Most of the mainstream reporting since that event supported the reasoning that we have a serious rail crisis on our hands. Ask yourself this though, where was the crisis on Tuesday 15th November? Did it just mysteriously mushroom in one day on the Wednesday? Did numerous trains break down and numerous events unfold or was it one event with a knock on effect.

Even general analysis of the figures confirm that Scotrail performances in many areas exceed those in England and Wales levels regularly, so how is there not a rail crisis in those areas of the UK?

The train breakdown on a main line caused serious disruption to many services but that is not something unheard of. It will happen again, in countries all over the world every day, ….things break down, that’s the nature of our technology, it’s not perfect, ask Samsung, Blackberry, Apple, Microsoft etc!

A crisis would be if the service is frequently grinding to a halt and people can’t get to where they are going on time. If that were the case then it would surely have been in the news regularly before now?

Scotrail has issues and problems which need addressing but there isn’t suddenly a crisis. Trains have been having delays and breakdowns since modern railways began and this is increasing due to the numbers of trains, the mass usage and increasing numbers of commuters in high population areas.

Even although figures confirm there is no sudden crisis the volume of negative media forced the Scottish Government onto the back foot simply by the sheer volume and repetitiveness of it. The facts are bypassed, It’s a story, it mushrooms and then it’s a crisis; that seems to be how the major media works for their own most beneficial effect. Scot Gov in turn had to go on the defensive and threaten Scotrail more vigorously than they would have intended and announce steps to improve services etc simply because of the weight of the story and not because of the facts.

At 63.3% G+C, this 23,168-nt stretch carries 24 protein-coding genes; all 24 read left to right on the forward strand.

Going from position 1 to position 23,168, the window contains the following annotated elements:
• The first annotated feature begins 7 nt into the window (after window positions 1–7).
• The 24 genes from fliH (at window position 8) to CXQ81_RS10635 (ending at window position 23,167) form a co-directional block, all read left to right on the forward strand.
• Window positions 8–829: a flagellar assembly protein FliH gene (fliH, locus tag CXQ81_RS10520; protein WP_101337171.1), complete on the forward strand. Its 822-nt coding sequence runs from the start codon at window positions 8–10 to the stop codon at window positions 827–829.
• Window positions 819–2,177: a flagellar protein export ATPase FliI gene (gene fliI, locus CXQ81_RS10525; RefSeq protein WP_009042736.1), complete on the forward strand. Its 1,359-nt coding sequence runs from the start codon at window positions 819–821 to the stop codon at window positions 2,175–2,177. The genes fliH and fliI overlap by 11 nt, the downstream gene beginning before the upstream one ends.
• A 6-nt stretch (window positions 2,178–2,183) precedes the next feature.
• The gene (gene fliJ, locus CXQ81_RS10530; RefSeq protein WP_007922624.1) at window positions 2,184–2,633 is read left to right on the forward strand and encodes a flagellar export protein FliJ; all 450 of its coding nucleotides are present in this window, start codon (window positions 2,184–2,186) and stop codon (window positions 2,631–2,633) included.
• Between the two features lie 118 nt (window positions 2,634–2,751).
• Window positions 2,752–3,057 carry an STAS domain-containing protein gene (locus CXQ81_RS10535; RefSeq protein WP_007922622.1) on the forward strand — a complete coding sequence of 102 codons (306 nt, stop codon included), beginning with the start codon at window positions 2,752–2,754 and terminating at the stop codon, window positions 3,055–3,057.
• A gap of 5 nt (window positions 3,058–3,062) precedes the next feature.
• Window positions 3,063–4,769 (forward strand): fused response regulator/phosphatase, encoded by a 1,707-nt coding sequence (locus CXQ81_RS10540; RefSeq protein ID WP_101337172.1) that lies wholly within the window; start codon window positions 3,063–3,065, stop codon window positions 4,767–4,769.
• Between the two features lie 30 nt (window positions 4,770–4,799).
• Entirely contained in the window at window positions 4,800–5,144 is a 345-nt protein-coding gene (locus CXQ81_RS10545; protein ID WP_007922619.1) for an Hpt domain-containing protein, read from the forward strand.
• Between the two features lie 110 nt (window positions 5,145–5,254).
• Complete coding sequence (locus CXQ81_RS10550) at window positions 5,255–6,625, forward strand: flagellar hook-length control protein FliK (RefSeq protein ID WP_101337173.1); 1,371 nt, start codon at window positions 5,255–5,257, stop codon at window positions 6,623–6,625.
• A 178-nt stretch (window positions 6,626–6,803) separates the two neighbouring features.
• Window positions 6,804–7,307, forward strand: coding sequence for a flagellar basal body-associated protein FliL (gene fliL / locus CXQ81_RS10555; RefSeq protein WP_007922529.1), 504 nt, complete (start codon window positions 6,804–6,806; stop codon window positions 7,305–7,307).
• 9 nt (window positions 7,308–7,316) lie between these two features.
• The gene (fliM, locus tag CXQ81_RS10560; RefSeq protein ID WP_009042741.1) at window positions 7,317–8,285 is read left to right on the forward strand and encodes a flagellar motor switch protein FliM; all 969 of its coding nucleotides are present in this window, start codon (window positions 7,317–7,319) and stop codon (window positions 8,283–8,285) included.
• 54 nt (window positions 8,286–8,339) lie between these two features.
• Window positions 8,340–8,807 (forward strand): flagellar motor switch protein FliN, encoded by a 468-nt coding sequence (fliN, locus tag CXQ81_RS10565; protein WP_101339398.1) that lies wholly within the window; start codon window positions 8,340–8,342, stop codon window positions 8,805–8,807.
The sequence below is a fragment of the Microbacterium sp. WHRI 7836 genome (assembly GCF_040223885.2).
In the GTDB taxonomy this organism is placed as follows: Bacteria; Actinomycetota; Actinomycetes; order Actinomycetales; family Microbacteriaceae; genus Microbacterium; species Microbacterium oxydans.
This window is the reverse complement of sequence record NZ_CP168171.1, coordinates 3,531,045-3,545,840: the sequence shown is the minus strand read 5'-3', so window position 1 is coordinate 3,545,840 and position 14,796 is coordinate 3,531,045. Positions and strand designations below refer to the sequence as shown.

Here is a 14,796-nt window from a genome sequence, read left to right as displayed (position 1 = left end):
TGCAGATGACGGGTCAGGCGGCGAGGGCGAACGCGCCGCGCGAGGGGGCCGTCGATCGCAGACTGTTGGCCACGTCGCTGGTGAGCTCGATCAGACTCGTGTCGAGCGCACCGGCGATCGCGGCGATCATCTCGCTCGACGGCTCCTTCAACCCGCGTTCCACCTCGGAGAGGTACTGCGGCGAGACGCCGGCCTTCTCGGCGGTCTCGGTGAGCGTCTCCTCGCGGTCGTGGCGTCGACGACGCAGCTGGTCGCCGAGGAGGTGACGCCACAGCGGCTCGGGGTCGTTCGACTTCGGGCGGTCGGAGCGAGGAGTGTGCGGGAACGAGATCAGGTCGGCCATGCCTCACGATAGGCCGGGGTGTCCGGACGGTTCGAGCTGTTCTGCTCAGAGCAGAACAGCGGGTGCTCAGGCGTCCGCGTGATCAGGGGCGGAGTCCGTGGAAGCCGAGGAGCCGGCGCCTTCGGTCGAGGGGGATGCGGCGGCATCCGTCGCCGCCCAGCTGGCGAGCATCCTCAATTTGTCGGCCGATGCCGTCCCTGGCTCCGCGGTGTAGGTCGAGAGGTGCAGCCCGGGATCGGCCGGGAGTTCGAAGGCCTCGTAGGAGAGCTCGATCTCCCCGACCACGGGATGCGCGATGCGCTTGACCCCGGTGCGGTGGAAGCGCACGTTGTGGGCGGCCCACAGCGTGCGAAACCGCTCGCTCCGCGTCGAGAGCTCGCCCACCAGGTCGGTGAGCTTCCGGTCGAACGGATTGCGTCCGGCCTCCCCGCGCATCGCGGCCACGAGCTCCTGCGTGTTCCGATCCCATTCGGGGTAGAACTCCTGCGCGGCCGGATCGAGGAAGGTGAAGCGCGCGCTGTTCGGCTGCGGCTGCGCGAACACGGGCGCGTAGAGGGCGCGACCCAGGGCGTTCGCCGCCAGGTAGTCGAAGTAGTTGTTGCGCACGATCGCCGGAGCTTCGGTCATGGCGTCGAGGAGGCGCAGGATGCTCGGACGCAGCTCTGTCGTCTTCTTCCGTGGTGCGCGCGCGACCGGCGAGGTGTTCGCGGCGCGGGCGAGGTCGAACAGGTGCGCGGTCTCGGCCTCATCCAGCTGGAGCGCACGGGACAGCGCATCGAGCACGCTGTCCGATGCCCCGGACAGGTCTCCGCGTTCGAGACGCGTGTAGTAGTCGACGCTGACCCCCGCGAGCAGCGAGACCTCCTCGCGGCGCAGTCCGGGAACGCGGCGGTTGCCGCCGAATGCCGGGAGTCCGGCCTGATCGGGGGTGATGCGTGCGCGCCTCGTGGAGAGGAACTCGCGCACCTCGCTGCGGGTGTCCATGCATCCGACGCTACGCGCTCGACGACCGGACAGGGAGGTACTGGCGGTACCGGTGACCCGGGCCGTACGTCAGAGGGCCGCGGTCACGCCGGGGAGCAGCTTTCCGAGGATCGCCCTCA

The figures suggest there is a massive overreaction to the story to mushroom it from one incident into a giant story.

What could be the motives, could they be political, ….surely not you say, open mouthed, incredulous!

I write that with a giant slice of irony/sarcasm of course, since most will agree much of our major media is partisan to a particular ideology. (Some more than others!!) Main newspaper media has always been partisan but recently there is a large section of everyday Scots who believe BBC Scotland and STV do not report both sides equally.

In the political points scoring Game of Thrones, it is Labour/Conservative/UK Unionism/UK Mainstream Media versus Scot Gov/SNP/Independence movement …with the balance decidedly against the latter side!

Is it the case now though that our mainstream media is becoming ever more desperate to points score to secure its position and uphold its challenged major role of power?

Much of mainstream media is UK union orientated in nature as it has been established from that era, …a break from the establishment seriously affects its future and therefore it will/must do anything to uphold it. Yes, they will let you hear from both sides and claim editorial fairness for all, but analyse the headlines, the rhetoric, the balance and many will argue its massively unbalanced and in some issues such as scotrail incredibly so.

In headline terms in the Scotrail story and others, it’s a political point scorer or/and a media profile point scorer. It becomes a bandwagon, and those who seek to exploit it suddenly turn an incident into a major story…it’s called a ‘mass proliferation effect’ if you like….Other newspapers and media then think we better get on this story and suddenly in turn we have every main news bulletin and newspaper running the story for a week.

What’s the underlying tactic? Well, the opposition to the Scottish Government, and the mainstream media are fighting the same battle. They seek to maintain the establishment, never before have the traditional parties and the traditional media been under so much threat. The internet and growth of social media has played a massive role in that.